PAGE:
“I realise that everyone is under pressure at the moment, and I doubt that anyone is thriving, but homeschooling presents a very specific set of challenges to a certain group of colleagues and it would be useful if these could be spoken about openly. In my Department, any mention of homeschooling is immediately shut down and lumped together with other ‘caring responsibilities’, rather than being acknowledged as a distinct phenomenon. While this situation is hopefully temporary, the repercussions of the school closures are likely to disadvantage those of us with childcare responsibilities for years to come. In the context of our work at the University, it is only right that we prioritise the learning and wellbeing of our students, many of whom are really struggling, but those of us who are homeschooling will invariably pay a personal price for this in terms of research, bidding, and promotion.”
“It is a struggle. I have been flexible in order to continue meeting key work and home commitments in this, and the other lockdowns. I’m regularly working long hours and my work-life balance has been negatively affected, which is affecting my health. I am constantly exhausted; more than usual. Most days feel like a herculean effort. … What can be cut out, flexed or delayed for now?”
“I am furious at the idea that we are ‘not in crisis’, everything about this situation is a crisis. How can we support our children developmentally when they are being schooled from home, emotionally when the death count is so high and rising each day, and physically when we are tied to our computers giving live lectures/creating and recording content and responding to students?... I’m exhausted, and whilst lucky to have a supportive line manager and head of department I shouldn’t have to beg and grovel for small concessions. It makes working parents feel worse than we already do, and we are too exhausted to problem solve. … The organisation should be offering clear and transparent help and support.”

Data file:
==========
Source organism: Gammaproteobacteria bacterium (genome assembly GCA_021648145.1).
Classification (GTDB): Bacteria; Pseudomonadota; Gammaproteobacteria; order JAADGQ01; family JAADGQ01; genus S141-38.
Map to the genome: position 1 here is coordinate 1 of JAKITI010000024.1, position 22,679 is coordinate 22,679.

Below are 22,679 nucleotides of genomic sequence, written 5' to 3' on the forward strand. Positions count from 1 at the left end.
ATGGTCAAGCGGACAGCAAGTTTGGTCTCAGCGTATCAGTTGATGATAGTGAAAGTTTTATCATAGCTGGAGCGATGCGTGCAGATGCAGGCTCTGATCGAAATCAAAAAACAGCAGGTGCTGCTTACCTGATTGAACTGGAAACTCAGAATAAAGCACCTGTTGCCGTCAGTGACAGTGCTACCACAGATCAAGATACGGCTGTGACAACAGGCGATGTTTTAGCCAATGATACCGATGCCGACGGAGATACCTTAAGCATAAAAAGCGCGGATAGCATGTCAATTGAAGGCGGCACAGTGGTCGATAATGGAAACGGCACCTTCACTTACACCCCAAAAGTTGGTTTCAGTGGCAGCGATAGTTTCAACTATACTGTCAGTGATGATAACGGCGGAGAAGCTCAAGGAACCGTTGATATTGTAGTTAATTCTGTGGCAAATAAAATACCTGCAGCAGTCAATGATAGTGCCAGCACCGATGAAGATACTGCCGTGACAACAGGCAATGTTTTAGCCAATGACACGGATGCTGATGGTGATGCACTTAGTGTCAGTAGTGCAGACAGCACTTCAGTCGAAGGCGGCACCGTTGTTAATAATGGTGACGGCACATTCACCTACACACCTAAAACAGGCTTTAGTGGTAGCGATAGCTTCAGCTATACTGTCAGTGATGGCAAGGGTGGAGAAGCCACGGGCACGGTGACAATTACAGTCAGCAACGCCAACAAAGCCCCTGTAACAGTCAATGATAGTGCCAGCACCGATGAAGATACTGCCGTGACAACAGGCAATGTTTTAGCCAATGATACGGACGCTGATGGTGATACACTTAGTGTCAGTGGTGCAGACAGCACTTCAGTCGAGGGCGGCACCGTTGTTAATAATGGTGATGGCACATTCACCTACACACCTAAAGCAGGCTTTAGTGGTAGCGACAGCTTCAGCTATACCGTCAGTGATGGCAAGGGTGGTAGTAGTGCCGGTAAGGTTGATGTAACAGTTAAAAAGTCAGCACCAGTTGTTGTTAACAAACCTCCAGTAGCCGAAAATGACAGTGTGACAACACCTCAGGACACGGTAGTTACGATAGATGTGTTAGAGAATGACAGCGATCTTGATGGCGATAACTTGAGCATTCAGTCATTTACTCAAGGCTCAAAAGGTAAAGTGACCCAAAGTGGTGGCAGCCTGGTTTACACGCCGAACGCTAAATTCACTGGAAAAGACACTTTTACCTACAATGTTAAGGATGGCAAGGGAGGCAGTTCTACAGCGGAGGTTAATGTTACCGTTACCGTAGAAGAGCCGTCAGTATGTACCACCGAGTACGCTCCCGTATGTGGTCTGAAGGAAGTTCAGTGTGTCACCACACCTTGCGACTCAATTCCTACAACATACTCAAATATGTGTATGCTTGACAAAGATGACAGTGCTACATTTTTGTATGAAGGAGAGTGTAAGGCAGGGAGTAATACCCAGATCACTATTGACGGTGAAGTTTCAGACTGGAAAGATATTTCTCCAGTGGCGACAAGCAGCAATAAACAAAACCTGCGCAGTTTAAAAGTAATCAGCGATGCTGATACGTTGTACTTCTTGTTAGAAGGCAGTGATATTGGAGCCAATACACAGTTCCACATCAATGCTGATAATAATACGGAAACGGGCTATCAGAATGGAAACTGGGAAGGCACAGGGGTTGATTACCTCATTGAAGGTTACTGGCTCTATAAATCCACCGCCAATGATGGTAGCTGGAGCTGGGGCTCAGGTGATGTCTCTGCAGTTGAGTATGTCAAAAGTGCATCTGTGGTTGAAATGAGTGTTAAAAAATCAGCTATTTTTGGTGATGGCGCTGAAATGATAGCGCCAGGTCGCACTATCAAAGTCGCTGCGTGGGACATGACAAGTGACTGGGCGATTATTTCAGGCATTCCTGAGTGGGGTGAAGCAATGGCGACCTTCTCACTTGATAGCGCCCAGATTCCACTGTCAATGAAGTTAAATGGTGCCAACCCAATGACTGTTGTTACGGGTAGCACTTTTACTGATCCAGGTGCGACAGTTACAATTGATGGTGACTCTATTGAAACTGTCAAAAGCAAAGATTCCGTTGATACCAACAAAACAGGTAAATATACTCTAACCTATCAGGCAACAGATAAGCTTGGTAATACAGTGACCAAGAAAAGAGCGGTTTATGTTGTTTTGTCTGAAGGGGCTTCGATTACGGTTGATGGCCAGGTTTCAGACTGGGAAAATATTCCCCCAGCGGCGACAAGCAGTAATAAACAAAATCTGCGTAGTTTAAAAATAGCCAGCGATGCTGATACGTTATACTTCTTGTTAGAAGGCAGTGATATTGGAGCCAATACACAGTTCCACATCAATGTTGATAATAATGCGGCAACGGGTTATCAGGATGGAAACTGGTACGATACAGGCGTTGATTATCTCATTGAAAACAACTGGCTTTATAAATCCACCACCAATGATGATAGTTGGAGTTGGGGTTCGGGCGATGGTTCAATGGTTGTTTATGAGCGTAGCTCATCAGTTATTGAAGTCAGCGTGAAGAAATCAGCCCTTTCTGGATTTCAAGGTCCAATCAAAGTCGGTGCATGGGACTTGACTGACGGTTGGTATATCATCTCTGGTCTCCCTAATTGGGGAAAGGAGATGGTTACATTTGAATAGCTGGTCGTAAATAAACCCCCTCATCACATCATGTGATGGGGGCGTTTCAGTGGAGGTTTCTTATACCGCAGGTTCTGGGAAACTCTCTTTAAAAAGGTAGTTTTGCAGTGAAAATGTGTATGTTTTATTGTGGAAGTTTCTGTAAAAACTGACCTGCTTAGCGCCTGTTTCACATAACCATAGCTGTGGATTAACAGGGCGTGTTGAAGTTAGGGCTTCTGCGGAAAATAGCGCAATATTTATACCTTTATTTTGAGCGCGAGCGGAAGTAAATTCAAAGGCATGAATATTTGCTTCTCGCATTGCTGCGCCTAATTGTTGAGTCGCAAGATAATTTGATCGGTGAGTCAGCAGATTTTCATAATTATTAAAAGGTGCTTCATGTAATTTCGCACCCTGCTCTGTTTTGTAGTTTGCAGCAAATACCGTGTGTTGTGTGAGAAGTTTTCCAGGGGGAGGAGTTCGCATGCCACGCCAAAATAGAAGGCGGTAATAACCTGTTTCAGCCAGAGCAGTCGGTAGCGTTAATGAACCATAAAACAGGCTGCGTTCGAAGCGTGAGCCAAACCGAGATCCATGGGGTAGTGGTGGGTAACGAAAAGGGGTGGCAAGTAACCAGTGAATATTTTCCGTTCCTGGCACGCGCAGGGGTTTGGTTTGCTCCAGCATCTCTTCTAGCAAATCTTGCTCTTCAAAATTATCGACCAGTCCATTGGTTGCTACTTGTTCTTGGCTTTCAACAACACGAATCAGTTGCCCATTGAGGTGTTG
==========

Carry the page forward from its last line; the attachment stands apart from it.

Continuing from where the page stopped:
“There seems to be little empathy or proper understanding about what it is like trying to work whilst looking after young children, how much constant supervision they need and how exhausting it is. I have been made to feel like it is my problem to solve, it is me who needs to make adjustments (it was suggested at one stage that I homeschool during the day and work all night). I have had to expend a lot of energy to get any adjustments made. Even now, I am in a position where I am constantly either looking after my children, working or both at the same time and I am also working on weekends. I can already feel my physical and mental health suffering.”
“Initial requests I made for a reduction in my workload (even offering to take a cut in pay) were rejected. Some were rejected on the basis that it might inconvenience other colleagues (without caring responsibilities), without any consultation with them. HR announced various options, but I don't actually know of anyone who has had these requests granted outright. I have been left feeling really negative about working here and pessimistic about how much staff are genuinely cared for as opposed to lip service being paid to gender equality and wellbeing.”
“In my opinion, February is the most difficult month of the academic calendar, where Semester 1 meets Semester 2. Living up to our own expectations and those of our students is made even more challenging when the ability to concentrate is compromised because of (a) children in the background; and (b) additional anxieties about their wellbeing, ability to engage in their learning, exercise and get fresh air.”
“It is difficult as a parent in any event to devote time to personally-fulfilling exercises, and it is disheartening to feel that the pandemic is producing further inequality"